A Native Space Odyssey
The sky’s the limit!
The popular saying – largely attributed to the early 1900s after the invention of flight – hasn’t aged particularly well. After all, there was the legendary space race of the ’60s that culminated in NASA sending Apollo 11 to the Moon on July 16, 1969. Four days later, hundreds of millions of Earthlings sat glued to their television sets in pure amazement as Neil Armstrong and Buzz Aldrin hopped around the Moon’s near zero- gravity surface.
That singular moment changed the course of human imagination. In a manner of speaking “the sky’s the limit” was forced into early retirement that day.
Young Earthlings no longer capped their imagination to the sky held within our planet’s atmosphere. Instead, they now thought of space as the new frontier.
Such was the case for Chickasaw Nation tribal member John Herrington. He imagined himself as a crew member on voyages of the starship Enterprise, exploring strange new worlds, seeking out new life and new civilizations…to boldly go where no Native American has gone before.
Like a true navigator, Herrington plotted his course and set out to make history. After logging over 3,800 flight hours in over 30 different types of aircraft, Herrington made history as the first ever Native American to accomplish space flight on November 23, 2002. He served as a mission specialist aboard space shuttle Endeavour on its 14-day mission to the International Space Station where Herrington was integral in completing station upgrades, equipment transfers, and the universally cool spacewalk.
“These young women, maybe Native, maybe people from different backgrounds, they realize that they have these opportunities. And so hopefully that will inspire that younger generation.”
“I got to do everything I would ever do as an astronaut on my one mission,” he told Indian Country Today. “I was very fortunate. I flew some Sage. I flew some sweet grass. I flew regalia for a friend of mine. Being able to take the flute and the feather out and actually float those in the International Space Station really meant a lot to my family.”
Aboard space shuttle Endeavor, Herrington carried a flute made by Cherokee tribal member Jim Gilliland, a decorated eagle feather beaded by a Yankton Sioux citizen Philip Lane, and a Chickasaw Nation flag. Both flute and eagle feather remained in his possession as he transferred from his crew’s shuttle into the space station. Soon after entering the International Space Station, he placed both items within the airlock where they floated together in the zero-gravity environment. This once-in-a-lifetime moment is memorialized at the National Museum of the American Indian in Washington D.C. within an exhibit holding the same flute and feather suspended in midair, like they are still in space.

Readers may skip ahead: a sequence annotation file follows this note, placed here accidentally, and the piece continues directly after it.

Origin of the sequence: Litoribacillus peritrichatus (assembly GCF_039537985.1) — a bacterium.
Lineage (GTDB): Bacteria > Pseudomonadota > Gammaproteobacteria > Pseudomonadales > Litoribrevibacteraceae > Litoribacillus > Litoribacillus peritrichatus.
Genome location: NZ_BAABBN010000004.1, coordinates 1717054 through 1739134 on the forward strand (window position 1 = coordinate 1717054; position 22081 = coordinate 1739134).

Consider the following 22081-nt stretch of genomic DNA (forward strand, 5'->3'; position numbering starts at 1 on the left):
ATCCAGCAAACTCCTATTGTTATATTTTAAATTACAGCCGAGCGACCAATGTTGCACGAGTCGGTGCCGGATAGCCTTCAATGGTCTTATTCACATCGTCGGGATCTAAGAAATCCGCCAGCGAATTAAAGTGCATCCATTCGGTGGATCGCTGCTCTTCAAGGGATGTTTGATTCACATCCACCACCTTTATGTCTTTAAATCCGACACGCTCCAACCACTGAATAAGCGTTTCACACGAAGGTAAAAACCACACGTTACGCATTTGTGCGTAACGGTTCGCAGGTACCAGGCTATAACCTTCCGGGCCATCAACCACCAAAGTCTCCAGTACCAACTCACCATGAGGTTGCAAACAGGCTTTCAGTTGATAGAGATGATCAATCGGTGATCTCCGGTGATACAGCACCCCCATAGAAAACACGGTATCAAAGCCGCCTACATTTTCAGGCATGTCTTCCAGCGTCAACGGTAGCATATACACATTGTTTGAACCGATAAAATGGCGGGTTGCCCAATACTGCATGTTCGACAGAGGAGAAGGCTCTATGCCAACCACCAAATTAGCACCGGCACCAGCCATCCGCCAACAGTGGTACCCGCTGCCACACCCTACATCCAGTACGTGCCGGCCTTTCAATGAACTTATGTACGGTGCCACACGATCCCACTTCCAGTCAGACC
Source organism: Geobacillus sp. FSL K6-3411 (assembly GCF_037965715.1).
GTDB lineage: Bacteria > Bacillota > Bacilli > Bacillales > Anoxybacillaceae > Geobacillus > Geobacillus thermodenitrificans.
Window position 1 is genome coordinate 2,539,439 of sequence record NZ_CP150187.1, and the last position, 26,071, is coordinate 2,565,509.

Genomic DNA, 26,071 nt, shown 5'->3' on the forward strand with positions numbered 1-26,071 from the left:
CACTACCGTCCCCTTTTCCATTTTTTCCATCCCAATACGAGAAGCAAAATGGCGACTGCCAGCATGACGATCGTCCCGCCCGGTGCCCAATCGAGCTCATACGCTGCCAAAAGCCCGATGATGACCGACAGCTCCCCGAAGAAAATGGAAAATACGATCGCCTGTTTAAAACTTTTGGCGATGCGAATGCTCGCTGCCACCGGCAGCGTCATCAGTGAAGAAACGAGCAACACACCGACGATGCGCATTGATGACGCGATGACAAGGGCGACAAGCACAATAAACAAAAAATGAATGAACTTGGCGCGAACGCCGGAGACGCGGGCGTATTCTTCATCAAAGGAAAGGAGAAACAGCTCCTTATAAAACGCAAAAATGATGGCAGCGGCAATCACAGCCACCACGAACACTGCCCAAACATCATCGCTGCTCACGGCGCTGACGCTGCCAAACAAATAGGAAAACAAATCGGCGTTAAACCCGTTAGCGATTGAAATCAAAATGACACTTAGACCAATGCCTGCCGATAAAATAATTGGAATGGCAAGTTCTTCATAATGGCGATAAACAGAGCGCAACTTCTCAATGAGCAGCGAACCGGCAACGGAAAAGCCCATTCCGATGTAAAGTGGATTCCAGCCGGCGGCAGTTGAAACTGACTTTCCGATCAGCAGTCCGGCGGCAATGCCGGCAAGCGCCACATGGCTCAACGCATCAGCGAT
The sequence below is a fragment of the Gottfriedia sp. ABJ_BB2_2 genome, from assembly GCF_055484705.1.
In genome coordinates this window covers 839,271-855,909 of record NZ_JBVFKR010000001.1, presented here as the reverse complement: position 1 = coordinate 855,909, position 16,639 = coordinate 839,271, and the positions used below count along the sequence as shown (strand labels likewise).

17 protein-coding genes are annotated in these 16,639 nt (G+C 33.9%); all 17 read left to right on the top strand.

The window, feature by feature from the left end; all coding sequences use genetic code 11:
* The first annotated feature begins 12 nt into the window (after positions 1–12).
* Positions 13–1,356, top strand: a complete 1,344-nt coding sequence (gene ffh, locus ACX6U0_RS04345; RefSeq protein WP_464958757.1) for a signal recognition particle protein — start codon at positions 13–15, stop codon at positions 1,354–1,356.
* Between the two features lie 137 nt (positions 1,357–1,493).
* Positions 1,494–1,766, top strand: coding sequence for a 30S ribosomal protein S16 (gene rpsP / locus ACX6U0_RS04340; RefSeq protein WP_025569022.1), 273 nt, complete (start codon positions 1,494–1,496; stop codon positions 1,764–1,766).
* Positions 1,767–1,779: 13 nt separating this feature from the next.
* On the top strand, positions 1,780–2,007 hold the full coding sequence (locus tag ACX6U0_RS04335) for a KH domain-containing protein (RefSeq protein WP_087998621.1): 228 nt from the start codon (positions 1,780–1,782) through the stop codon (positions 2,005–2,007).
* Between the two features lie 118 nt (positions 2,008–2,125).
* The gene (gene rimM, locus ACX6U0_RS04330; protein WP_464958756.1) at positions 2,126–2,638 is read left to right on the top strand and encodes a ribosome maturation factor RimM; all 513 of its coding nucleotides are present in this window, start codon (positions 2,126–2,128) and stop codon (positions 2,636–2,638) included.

Herrington performed three spacewalks totaling 19 hours and 55 minutes.
The Chickasaw legend’s historic achievement is commemorated on the reverse of the 2019 Sacagawea dollar coin. In 2017, he was also inducted into the International Air & Space Hall of Fame. Herrington continues to speak across the country on the topics of STEM, space aviation and the Chickasaw Nation.
It’s been 20 years since the first Native American soared above our planet’s stratosphere and space-walked 254 miles above Earth’s surface. In late 2022, another history making cosmic event occurred for Native culture. This time for the matriarchs.
On October 5, NASA astronaut Nicole Mann, an enrolled member in Wailacki of the Round Valley Indian Tribes of northern California, earned the mantle of first Native American woman to soar in space. She served as spacecraft commander aboard the next generation shuttle Dragon Endurance as it launched from Florida’s Kennedy Space Center to the International Space Station.
Like Herrington before her, Nicole was an exemplary student who took her education seriously. In fact, she earned a bachelor’s degree in mechanical engineering from the U.S. Naval Academy and a master’s degree in mechanical engineering with a specialty in fluid mechanics from Stanford University.
“It’s very exciting,” she told Indian Country Today, referring to being the first Native woman in space.
“I think it’s important that we communicate this to our community, so that other Native kids, if they thought maybe that this was not a possibility or to realize that some of those barriers that used to be there are really starting to get broken down.”
Emblematic of her fulfilling a lifelong dream, Nicole carried a cultural item that is very special to her on board her space mission. “I have this dream catcher that my mother gave me when I was very young. It’s kind of always stayed with me throughout my time,” she explained.
While the history books continue to be updated in real-time with Nicole’s tremendous story, such as her spacewalk conducted on January 20, the Native astronaut will continue to serve as real-life icon for Native youth everywhere.
“It’s so fun, I think, in our lifetime when you have firsts,” she shared with NPR.
“And I think it’s really great to celebrate those and to communicate that, especially to the younger generation, right? These young women, maybe Native, maybe people from different backgrounds, they realize that they have these opportunities. And so hopefully that will inspire that younger generation.”
As iconic culture bearers, the tremendous achievements of both astronauts have surely inspired Native youth across the nation who have a scientific mind and eyes set not on the ground beneath them, but the dazzling stars and galaxies above us all.